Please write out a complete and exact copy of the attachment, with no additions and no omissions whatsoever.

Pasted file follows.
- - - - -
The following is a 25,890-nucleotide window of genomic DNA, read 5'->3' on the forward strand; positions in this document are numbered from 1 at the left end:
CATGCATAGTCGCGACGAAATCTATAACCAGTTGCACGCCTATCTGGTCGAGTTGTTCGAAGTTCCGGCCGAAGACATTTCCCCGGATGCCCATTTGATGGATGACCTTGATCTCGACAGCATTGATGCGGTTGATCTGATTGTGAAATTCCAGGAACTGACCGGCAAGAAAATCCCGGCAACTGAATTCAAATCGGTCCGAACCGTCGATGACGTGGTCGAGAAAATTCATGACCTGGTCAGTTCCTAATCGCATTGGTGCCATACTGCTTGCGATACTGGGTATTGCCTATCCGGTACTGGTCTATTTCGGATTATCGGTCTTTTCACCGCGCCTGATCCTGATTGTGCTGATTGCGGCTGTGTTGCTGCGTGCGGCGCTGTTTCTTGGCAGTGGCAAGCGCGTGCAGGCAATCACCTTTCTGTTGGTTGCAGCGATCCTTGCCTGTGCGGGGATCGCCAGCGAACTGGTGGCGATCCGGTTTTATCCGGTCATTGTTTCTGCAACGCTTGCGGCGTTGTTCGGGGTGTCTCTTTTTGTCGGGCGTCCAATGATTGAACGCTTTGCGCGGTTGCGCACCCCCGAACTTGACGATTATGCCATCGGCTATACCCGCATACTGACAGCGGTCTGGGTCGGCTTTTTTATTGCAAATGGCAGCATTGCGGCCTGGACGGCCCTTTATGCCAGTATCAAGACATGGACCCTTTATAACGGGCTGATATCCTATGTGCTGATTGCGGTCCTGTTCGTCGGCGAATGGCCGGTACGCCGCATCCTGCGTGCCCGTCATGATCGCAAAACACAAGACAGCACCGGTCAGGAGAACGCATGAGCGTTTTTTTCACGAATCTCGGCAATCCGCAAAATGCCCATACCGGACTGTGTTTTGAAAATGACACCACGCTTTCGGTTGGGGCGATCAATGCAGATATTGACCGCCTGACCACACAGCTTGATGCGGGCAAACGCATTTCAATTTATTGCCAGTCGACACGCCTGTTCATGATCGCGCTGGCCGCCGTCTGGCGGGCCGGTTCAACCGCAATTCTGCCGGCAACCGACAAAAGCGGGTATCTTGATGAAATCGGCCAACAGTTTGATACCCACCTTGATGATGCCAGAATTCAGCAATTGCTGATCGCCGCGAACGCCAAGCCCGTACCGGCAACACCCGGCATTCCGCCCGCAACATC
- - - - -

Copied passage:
The following is a 25,890-nucleotide window of genomic DNA, read 5'->3' on the forward strand; positions in this document are numbered from 1 at the left end:
CATGCATAGTCGCGACGAAATCTATAACCAGTTGCACGCCTATCTGGTCGAGTTGTTCGAAGTTCCGGCCGAAGACATTTCCCCGGATGCCCATTTGATGGATGACCTTGATCTCGACAGCATTGATGCGGTTGATCTGATTGTGAAATTCCAGGAACTGACCGGCAAGAAAATCCCGGCAACTGAATTCAAATCGGTCCGAACCGTCGATGACGTGGTCGAGAAAATTCATGACCTGGTCAGTTCCTAATCGCATTGGTGCCATACTGCTTGCGATACTGGGTATTGCCTATCCGGTACTGGTCTATTTCGGATTATCGGTCTTTTCACCGCGCCTGATCCTGATTGTGCTGATTGCGGCTGTGTTGCTGCGTGCGGCGCTGTTTCTTGGCAGTGGCAAGCGCGTGCAGGCAATCACCTTTCTGTTGGTTGCAGCGATCCTTGCCTGTGCGGGGATCGCCAGCGAACTGGTGGCGATCCGGTTTTATCCGGTCATTGTTTCTGCAACGCTTGCGGCGTTGTTCGGGGTGTCTCTTTTTGTCGGGCGTCCAATGATTGAACGCTTTGCGCGGTTGCGCACCCCCGAACTTGACGATTATGCCATCGGCTATACCCGCATACTGACAGCGGTCTGGGTCGGCTTTTTTATTGCAAATGGCAGCATTGCGGCCTGGACGGCCCTTTATGCCAGTATCAAGACATGGACCCTTTATAACGGGCTGATATCCTATGTGCTGATTGCGGTCCTGTTCGTCGGCGAATGGCCGGTACGCCGCATCCTGCGTGCCCGTCATGATCGCAAAACACAAGACAGCACCGGTCAGGAGAACGCATGAGCGTTTTTTTCACGAATCTCGGCAATCCGCAAAATGCCCATACCGGACTGTGTTTTGAAAATGACACCACGCTTTCGGTTGGGGCGATCAATGCAGATATTGACCGCCTGACCACACAGCTTGATGCGGGCAAACGCATTTCAATTTATTGCCAGTCGACACGCCTGTTCATGATCGCGCTGGCCGCCGTCTGGCGGGCCGGTTCAACCGCAATTCTGCCGGCAACCGACAAAAGCGGGTATCTTGATGAAATCGGCCAACAGTTTGATACCCACCTTGATGATGCCAGAATTCAGCAATTGCTGATCGCCGCGAACGCCAAGCCCGTACCGGCAACACCCGGCATTCCGCCCGCAACATC